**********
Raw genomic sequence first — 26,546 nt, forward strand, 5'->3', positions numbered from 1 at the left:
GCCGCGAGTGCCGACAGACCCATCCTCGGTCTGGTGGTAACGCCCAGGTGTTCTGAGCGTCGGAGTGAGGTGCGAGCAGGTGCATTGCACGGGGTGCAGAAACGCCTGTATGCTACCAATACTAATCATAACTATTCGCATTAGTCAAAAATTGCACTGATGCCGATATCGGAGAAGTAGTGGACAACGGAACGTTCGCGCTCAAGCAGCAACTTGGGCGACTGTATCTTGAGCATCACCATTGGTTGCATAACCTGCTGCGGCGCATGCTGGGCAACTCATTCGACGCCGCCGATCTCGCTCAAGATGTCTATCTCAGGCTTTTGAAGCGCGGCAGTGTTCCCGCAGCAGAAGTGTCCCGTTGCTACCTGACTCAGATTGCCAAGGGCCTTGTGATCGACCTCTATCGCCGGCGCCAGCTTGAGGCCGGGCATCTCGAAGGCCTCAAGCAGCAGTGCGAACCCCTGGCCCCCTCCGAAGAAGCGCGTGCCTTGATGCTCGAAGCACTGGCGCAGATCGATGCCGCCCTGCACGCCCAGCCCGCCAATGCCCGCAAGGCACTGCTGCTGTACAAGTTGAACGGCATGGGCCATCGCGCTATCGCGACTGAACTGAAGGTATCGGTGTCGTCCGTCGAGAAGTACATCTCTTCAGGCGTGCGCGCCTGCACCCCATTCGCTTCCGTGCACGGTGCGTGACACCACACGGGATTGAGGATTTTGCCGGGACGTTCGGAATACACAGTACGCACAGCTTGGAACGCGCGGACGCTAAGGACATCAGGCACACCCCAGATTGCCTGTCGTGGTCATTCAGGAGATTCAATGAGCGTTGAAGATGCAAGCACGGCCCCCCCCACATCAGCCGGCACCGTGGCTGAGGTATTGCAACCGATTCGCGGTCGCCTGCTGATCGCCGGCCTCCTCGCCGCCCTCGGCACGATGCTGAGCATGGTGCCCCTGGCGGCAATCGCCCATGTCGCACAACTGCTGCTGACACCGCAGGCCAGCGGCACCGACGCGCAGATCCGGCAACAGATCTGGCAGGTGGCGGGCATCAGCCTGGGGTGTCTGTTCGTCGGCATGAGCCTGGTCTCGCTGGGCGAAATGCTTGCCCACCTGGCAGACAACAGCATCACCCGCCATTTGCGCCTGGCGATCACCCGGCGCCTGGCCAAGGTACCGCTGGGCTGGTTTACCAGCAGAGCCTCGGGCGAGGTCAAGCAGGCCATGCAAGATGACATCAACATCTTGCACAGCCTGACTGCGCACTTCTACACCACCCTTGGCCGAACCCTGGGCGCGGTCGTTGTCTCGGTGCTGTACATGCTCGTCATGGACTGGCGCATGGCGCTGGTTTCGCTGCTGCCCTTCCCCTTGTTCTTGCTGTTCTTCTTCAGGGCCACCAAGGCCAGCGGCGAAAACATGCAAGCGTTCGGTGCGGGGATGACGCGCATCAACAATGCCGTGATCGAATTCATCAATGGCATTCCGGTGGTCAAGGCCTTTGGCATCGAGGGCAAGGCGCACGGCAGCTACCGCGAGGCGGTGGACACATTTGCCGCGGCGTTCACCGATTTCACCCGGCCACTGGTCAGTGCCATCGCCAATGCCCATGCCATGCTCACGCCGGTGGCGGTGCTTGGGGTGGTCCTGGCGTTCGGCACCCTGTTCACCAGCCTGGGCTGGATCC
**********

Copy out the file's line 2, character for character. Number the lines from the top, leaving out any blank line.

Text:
GCCGCGAGTGCCGACAGACCCATCCTCGGTCTGGTGGTAACGCCCAGGTGTTCTGAGCGTCGGAGTGAGGTGCGAGCAGGTGCATTGCACGGGGTGCAGAAACGCCTGTATGCTACCAATACTAATCATAACTATTCGCATTAGTCAAAAATTGCACTGATGCCGATATCGGAGAAGTAGTGGACAACGGAACGTTCGCGCTCAAGCAGCAACTTGGGCGACTGTATCTTGAGCATCACCATTGGTTGCATAACCTGCTGCGGCGCATGCTGGGCAACTCATTCGACGCCGCCGATCTCGCTCAAGATGTCTATCTCAGGCTTTTGAAGCGCGGCAGTGTTCCCGCAGCAGAAGTGTCCCGTTGCTACCTGACTCAGATTGCCAAGGGCCTTGTGATCGACCTCTATCGCCGGCGCCAGCTTGAGGCCGGGCATCTCGAAGGCCTCAAGCAGCAGTGCGAACCCCTGGCCCCCTCCGAAGAAGCGCGTGCCTTGATGCTCGAAGCACTGGCGCAGATCGATGCCGCCCTGCACGCCCAGCCCGCCAATGCCCGCAAGGCACTGCTGCTGTACAAGTTGAACGGCATGGGCCATCGCGCTATCGCGACTGAACTGAAGGTATCGGTGTCGTCCGTCGAGAAGTACATCTCTTCAGGCGTGCGCGCCTGCACCCCATTCGCTTCCGTGCACGGTGCGTGACACCACACGGGATTGAGGATTTTGCCGGGACGTTCGGAATACACAGTACGCACAGCTTGGAACGCGCGGACGCTAAGGACATCAGGCACACCCCAGATTGCCTGTCGTGGTCATTCAGGAGATTCAATGAGCGTTGAAGATGCAAGCACGGCCCCCCCCACATCAGCCGGCACCGTGGCTGAGGTATTGCAACCGATTCGCGGTCGCCTGCTGATCGCCGGCCTCCTCGCCGCCCTCGGCACGATGCTGAGCATGGTGCCCCTGGCGGCAATCGCCCATGTCGCACAACTGCTGCTGACACCGCAGGCCAGCGGCACCGACGCGCAGATCCGGCAACAGATCTGGCAGGTGGCGGGCATCAGCCTGGGGTGTCTGTTCGTCGGCATGAGCCTGGTCTCGCTGGGCGAAATGCTTGCCCACCTGGCAGACAACAGCATCACCCGCCATTTGCGCCTGGCGATCACCCGGCGCCTGGCCAAGGTACCGCTGGGCTGGTTTACCAGCAGAGCCTCGGGCGAGGTCAAGCAGGCCATGCAAGATGACATCAACATCTTGCACAGCCTGACTGCGCACTTCTACACCACCCTTGGCCGAACCCTGGGCGCGGTCGTTGTCTCGGTGCTGTACATGCTCGTCATGGACTGGCGCATGGCGCTGGTTTCGCTGCTGCCCTTCCCCTTGTTCTTGCTGTTCTTCTTCAGGGCCACCAAGGCCAGCGGCGAAAACATGCAAGCGTTCGGTGCGGGGATGACGCGCATCAACAATGCCGTGATCGAATTCATCAATGGCATTCCGGTGGTCAAGGCCTTTGGCATCGAGGGCAAGGCGCACGGCAGCTACCGCGAGGCGGTGGACACATTTGCCGCGGCGTTCACCGATTTCACCCGGCCACTGGTCAGTGCCATCGCCAATGCCCATGCCATGCTCACGCCGGTGGCGGTGCTTGGGGTGGTCCTGGCGTTCGGCACCCTGTTCACCAGCCTGGGCTGGATCC